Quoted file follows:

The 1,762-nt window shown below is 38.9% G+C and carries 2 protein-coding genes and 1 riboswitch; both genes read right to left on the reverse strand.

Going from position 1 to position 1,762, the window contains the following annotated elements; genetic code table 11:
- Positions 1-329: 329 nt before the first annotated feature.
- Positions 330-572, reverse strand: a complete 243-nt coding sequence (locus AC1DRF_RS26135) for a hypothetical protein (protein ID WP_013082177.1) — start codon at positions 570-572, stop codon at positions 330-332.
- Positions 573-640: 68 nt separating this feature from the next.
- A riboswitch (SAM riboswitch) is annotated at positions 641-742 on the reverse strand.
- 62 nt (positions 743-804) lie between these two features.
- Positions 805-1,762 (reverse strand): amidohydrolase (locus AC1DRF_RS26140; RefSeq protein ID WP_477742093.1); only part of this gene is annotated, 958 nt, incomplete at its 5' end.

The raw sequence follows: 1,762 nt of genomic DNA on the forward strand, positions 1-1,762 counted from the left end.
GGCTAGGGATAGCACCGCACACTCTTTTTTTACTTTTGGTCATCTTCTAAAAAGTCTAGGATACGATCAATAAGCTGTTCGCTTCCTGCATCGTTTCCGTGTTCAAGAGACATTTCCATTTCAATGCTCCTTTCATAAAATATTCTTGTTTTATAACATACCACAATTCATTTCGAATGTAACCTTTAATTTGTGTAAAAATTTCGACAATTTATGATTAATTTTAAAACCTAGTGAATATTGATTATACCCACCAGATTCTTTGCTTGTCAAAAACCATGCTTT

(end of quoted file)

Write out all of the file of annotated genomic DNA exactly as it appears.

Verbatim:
The 1,762-nt window shown below is 38.9% G+C and carries 2 protein-coding genes and 1 riboswitch; both genes read right to left on the reverse strand.

Going from position 1 to position 1,762, the window contains the following annotated elements; genetic code table 11:
- Positions 1-329: 329 nt before the first annotated feature.
- Positions 330-572, reverse strand: a complete 243-nt coding sequence (locus AC1DRF_RS26135) for a hypothetical protein (protein ID WP_013082177.1) — start codon at positions 570-572, stop codon at positions 330-332.
- Positions 573-640: 68 nt separating this feature from the next.
- A riboswitch (SAM riboswitch) is annotated at positions 641-742 on the reverse strand.
- 62 nt (positions 743-804) lie between these two features.
- Positions 805-1,762 (reverse strand): amidohydrolase (locus AC1DRF_RS26140; RefSeq protein ID WP_477742093.1); only part of this gene is annotated, 958 nt, incomplete at its 5' end.

The raw sequence follows: 1,762 nt of genomic DNA on the forward strand, positions 1-1,762 counted from the left end.
GGCTAGGGATAGCACCGCACACTCTTTTTTTACTTTTGGTCATCTTCTAAAAAGTCTAGGATACGATCAATAAGCTGTTCGCTTCCTGCATCGTTTCCGTGTTCAAGAGACATTTCCATTTCAATGCTCCTTTCATAAAATATTCTTGTTTTATAACATACCACAATTCATTTCGAATGTAACCTTTAATTTGTGTAAAAATTTCGACAATTTATGATTAATTTTAAAACCTAGTGAATATTGATTATACCCACCAGATTCTTTGCTTGTCAAAAACCATGCTTT